WILTON — Almost everything this year, it seems, is turning up jazz in Wilton.

There is Wilton jazz legend Dave Brubeck’s centennial and last week’s news that his archives will come to reside at Wilton Library.

This year’s Scholarly Series, a collaboration between Wilton Library and the Wilton Historical Society, explores The History of Jazz in America.

And now, the library and Wilton School District are putting jazz under the lens of Wilton Reads 2020.

Library Executive Director Elaine Tai-Lauria and Superintendent of Schools Kevin Smith announced at Thursday’s Board of Education meeting that the Wilton Reads book will be F. Scott Fitzgerald’s “Tales of the Jazz Age.” This compendium of short stories delves into American social life and customs during the 20th century using the backdrop of jazz. The Jazz Age world that Fitzgerald so aptly evokes appears in his later masterpiece, “The Great Gatsby.”

“With the great jazz musician, composer and educator Dave Brubeck’s centennial, and the fact that he lived right here in Wilton where we have the Brubeck Room named for the Brubeck family, and now the Brubeck Collection is coming to the library, it’s all about jazz this year — from its contribution to music, to American culture, to social issues and justice,” Tai-Lauria said in a statement.

At the board meeting she spoke of how the acquisition of the Dave Brubeck collection influenced the library’s choice to focus on Fitzgerald.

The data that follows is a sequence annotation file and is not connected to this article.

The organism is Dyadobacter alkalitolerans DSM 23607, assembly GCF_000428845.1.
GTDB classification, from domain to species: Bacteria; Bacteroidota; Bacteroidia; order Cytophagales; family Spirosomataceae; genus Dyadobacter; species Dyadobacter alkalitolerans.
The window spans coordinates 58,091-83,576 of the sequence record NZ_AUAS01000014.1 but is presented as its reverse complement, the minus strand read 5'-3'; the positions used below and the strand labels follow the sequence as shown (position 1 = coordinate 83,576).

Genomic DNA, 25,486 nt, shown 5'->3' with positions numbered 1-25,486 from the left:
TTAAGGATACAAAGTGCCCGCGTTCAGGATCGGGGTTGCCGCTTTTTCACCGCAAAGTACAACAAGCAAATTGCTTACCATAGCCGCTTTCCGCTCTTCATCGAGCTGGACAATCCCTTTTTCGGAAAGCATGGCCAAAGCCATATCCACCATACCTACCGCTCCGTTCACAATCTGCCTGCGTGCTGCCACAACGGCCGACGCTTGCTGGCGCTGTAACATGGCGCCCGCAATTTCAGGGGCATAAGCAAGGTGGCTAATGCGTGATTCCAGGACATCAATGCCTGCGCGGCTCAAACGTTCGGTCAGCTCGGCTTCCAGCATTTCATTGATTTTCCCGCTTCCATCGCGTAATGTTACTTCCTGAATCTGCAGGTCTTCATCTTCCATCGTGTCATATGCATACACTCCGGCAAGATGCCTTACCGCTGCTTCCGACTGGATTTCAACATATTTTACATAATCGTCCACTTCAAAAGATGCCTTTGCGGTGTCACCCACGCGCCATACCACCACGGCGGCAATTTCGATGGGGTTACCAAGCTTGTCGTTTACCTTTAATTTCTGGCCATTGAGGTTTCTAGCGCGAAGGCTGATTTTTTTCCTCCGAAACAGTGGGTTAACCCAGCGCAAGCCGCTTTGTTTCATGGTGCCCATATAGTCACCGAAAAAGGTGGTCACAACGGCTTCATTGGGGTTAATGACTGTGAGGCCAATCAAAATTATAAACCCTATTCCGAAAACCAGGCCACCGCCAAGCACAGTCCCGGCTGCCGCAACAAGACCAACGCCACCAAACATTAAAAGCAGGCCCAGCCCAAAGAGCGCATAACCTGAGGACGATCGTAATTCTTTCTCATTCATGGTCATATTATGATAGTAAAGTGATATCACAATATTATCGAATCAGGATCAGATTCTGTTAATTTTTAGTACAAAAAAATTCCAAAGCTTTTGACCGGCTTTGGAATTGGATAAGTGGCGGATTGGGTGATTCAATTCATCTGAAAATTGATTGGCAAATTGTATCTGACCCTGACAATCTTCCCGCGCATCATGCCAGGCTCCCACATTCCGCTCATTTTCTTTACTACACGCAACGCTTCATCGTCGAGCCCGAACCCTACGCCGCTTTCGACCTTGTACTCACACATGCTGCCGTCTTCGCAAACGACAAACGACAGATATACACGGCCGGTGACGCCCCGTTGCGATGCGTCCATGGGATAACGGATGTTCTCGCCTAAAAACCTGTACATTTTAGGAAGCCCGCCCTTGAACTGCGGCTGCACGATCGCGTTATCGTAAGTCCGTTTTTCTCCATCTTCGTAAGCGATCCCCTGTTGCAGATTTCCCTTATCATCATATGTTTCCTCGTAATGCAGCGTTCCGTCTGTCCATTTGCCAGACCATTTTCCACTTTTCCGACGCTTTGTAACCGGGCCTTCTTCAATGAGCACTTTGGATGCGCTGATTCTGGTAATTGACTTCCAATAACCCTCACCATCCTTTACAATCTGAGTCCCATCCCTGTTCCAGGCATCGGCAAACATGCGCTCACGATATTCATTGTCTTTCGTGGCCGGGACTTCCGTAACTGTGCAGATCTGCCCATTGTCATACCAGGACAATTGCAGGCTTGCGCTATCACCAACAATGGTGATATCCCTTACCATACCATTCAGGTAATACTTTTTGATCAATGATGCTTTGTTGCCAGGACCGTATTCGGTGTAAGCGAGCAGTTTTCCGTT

“It is one of the finest jazz collections in the world,” she said.

“Wilton Library’s mission is to inform, enrich, inspire and connect our community,” she said, noting this collection of short stories would be used as a springboard to do just that.

Board member Glenn Hemmerle said the acquisition of the Brubeck collection was “an incredible coup ... I think people will come from all over the world to research and explore it ... It really is a remarkable achievement. It’s incredible. He was a prince of a man.”

Smith also lauded the Wilton Reads choice.

“The rich conversations, discussions and programming for the entire community including all of our students made this an easy decision. We’ll be able to engage our students on so many levels — from relatable topics such as youthfulness, innocence, dreams and aspirations to the sheer joy of listening to music. We have been working with Miller/Driscoll, Cider Mill, Middlebrook and Wilton High School administrators and teachers to develop robust programming.”

As with all Wilton Reads events, free books will be given away this spring at the library courtesy of Fairfield County Bank, so that the community can become familiar with Fitzgerald’s short stories. Complementary activities include book talks, films, music appreciation and historical context programming.

Fran Kompar, the district’s director of digital learning, will lead the school initiative and said teachers will select age-appropriate materials for their classes. High school students will read “Tales of the Jazz Age.”

She said a task force had been established, including music teachers, to create events and activities around the book starting in March. “You might say we’re jazzed about the many opportunities,” she said.

Details of the library’s programming may be viewed at www.wiltonlibrary.org in February. The book giveaway date also will be posted shortly. The school district’s programming details may be found by visiting wiltonps.org.

This is the library’s 14th season of Wilton Reads. The program originated with a reading of Harper Lee’s To Kill a Mockingbird. A complete list of all the books read can be found at www.wiltonlibrary.org/past-wilton-reads-selections.